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I recently started developing rest apis and stumbled on these terms - jetty, jackson & jersey. I successfully developed rest apis using jersey on plain eclipse.

I believe jackson is to facilitate de-serialization and serialization of xml/java objects. But what it is - is it just a collection of jar files? - If yes, can/should I use it alongside if I am already using jersey framework (if my apis deal with xmls)?

Likewise, what ie Jetty - I downloaded it and saw whole lot of folders and files - and they were not just collection of jars! If it is a framework, can I use it on top of jersey? If yes, it looks pretty heavy - I thought it might just be few jars to deal with html content. But looks like there is lot more to it.

Are these three things meant to be used together if my apis deal with all media types? If yes, how and what is the best approach?


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up vote 6 down vote accepted

Jetty is a servlet container.

Jersey is a library that lets you develop restful apis in Java.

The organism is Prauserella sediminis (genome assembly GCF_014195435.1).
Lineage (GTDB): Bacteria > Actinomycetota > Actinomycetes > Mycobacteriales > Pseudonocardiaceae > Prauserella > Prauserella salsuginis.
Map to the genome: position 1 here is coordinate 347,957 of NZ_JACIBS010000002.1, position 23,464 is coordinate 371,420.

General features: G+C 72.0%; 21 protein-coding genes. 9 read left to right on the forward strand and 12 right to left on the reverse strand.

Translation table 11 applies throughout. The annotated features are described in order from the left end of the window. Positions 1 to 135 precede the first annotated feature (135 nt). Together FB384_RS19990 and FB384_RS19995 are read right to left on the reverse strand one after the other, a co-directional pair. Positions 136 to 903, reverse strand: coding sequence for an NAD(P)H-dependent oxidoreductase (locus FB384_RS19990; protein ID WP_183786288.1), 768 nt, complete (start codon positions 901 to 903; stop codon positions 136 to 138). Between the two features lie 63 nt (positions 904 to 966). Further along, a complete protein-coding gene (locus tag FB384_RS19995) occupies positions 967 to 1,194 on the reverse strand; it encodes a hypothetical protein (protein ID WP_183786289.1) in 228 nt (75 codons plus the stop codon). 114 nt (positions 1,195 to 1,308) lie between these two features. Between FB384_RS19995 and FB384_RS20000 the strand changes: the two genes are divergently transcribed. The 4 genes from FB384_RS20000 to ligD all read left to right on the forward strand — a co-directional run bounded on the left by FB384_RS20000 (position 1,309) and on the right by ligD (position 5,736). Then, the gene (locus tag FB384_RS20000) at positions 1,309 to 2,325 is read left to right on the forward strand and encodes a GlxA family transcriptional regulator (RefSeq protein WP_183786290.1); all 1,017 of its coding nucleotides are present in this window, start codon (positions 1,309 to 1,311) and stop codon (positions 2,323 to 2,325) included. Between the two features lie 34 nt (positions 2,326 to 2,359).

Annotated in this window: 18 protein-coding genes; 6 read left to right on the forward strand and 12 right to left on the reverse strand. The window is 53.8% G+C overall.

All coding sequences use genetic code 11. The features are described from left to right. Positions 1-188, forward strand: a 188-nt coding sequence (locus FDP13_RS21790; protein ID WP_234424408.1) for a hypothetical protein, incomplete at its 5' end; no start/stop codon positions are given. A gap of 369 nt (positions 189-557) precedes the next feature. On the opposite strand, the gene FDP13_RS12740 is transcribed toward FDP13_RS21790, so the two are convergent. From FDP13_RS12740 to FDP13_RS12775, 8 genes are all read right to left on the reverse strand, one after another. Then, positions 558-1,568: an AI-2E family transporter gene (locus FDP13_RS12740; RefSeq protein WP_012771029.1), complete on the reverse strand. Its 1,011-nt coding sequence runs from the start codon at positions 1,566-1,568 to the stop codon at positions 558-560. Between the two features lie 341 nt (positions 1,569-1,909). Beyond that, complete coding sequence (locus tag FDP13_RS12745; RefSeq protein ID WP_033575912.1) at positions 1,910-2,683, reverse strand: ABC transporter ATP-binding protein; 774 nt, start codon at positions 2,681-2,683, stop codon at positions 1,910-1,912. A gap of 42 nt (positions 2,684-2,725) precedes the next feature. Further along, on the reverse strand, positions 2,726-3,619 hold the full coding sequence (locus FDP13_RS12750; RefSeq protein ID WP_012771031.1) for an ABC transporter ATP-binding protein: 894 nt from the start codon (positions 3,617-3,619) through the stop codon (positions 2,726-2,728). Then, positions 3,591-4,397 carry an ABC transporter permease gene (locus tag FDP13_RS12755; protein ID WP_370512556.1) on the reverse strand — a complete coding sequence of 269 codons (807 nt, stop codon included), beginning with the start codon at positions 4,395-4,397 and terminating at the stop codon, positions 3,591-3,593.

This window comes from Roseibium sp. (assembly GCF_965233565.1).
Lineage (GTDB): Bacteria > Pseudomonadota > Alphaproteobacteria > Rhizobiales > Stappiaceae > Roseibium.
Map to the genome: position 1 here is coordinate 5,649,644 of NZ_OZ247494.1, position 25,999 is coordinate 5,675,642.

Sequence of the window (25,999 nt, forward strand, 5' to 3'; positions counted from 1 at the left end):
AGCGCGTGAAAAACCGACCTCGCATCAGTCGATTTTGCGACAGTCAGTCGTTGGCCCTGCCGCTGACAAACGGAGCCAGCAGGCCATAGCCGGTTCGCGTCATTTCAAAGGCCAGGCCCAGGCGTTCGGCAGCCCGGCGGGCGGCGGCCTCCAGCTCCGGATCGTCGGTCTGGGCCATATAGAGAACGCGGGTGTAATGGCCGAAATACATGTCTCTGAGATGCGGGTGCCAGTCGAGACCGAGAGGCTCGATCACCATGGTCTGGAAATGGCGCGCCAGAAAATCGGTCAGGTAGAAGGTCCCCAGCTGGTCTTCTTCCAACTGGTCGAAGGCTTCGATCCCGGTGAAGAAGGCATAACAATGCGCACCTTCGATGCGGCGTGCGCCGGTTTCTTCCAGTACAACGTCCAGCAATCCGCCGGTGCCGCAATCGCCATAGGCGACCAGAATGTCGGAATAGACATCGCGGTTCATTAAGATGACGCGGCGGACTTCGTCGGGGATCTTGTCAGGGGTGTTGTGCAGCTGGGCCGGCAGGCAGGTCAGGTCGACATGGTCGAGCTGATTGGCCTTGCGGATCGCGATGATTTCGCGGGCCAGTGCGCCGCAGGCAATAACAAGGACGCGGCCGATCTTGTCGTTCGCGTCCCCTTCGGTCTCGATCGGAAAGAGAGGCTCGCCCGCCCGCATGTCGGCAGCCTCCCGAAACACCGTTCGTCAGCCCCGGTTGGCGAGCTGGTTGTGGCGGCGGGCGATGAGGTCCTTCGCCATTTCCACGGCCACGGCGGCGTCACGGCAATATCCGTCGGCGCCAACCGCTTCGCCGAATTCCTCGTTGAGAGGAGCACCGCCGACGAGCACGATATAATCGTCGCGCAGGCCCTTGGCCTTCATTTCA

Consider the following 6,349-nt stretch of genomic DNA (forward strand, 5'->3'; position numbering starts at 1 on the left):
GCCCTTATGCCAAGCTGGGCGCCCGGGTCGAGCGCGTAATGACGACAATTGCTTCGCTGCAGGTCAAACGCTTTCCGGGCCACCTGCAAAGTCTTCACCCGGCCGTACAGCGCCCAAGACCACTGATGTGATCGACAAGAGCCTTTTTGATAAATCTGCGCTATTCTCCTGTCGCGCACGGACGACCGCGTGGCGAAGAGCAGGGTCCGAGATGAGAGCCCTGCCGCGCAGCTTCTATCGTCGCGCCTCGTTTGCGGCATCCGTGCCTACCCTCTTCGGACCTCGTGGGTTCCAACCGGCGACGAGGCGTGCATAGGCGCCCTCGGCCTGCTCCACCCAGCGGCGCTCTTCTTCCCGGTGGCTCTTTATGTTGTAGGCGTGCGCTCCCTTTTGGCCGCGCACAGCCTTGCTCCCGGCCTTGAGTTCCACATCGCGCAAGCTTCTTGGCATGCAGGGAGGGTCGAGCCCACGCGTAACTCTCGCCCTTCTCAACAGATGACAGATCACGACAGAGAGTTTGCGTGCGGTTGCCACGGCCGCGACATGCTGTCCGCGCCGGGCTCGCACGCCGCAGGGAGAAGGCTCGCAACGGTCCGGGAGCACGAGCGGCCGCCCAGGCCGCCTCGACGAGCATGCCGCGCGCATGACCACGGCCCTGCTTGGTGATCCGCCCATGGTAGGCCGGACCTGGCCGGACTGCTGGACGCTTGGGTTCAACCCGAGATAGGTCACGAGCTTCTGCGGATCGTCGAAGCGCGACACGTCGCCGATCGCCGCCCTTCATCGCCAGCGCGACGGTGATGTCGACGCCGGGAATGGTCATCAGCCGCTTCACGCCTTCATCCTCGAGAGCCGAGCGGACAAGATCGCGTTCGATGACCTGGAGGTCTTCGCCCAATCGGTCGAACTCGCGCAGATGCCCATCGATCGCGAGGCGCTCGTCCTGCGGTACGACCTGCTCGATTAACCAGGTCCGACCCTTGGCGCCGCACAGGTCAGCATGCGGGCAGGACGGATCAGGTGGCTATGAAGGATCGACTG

Jackson is a java library for JSON processing.

Jetty can be used to "serve" servlets and jsps. Jersey can be used to build your rest resources but it needs to be run on a servlet container. Without Jersey you'd be dealing with servlets directly which would be way lower level than you'd want. And Jackson can be used to serialize your java objects to and from JSON.

Jackson may play more roles than that for Jersey, I'm not sure. But you can click on the links I've provided to learn more.

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Sometimes, all you need is such a simple explanation! And I was breaking my head on google trying to figure out what is what. Thanks a lot! Its clear now. – Tintin Sep 20 '13 at 21:43
Just one more question, does it mean I could Jetty as a container in Spring? – Tintin Sep 20 '13 at 21:44
typically think of it as: Jetty is the servlet container, so it reads the incoming request and passes it off to the jersey servlet that you have registered which if it is json content can use jackson to swizzle it into something you are more comfortable working with. you can use spring to build out and inject your objects into your jersey setup or you can start up your jetty bits in an embedded fashion with just jetty or via spring as well, we (jetty) support most any strategy you like – jesse mcconnell Sep 20 '13 at 21:52
@Tintin Jetty as a container in Spring? What does that mean? – Daniel Kaplan Sep 20 '13 at 22:01
@tieTYT I mean right now (I just started with Spring) - I see "VMware vFabric tc Server Developer Edition v2.9" as a targetted runtime. Since, it looks to me that Jetty is a container (web server like tomcat?), maybe I could use it a targeted runtime? please excuse me if I got this completely wrong. Thanks. – Tintin Sep 20 '13 at 22:07

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